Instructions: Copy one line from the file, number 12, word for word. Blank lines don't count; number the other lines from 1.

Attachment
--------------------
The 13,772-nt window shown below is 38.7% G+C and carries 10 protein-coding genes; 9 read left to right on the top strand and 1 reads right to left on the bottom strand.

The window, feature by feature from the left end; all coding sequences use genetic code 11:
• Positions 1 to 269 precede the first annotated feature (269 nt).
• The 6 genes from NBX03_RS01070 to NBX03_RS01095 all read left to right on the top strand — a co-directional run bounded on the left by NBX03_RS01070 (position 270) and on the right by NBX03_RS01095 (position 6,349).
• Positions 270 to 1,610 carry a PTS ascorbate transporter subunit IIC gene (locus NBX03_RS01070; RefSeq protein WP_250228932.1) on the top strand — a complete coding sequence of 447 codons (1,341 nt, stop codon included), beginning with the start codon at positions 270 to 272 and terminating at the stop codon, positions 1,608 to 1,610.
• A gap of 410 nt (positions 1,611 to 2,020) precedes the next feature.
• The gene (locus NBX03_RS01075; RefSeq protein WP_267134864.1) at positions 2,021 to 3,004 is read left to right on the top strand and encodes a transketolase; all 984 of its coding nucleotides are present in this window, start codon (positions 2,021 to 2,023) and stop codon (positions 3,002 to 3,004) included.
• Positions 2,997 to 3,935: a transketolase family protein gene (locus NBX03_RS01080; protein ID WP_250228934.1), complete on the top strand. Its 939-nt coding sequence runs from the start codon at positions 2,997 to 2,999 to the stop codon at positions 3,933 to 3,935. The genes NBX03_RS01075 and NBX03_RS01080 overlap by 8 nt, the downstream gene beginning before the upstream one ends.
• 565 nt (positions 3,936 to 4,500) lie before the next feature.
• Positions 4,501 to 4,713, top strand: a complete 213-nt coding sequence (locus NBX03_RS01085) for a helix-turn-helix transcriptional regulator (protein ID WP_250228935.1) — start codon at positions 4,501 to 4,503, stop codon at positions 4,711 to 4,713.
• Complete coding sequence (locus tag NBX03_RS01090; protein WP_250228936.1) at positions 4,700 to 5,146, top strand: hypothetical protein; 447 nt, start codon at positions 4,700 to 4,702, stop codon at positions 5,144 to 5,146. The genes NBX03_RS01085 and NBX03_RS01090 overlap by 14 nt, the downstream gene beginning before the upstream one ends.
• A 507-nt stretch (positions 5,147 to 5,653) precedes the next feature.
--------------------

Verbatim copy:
• A 507-nt stretch (positions 5,147 to 5,653) precedes the next feature.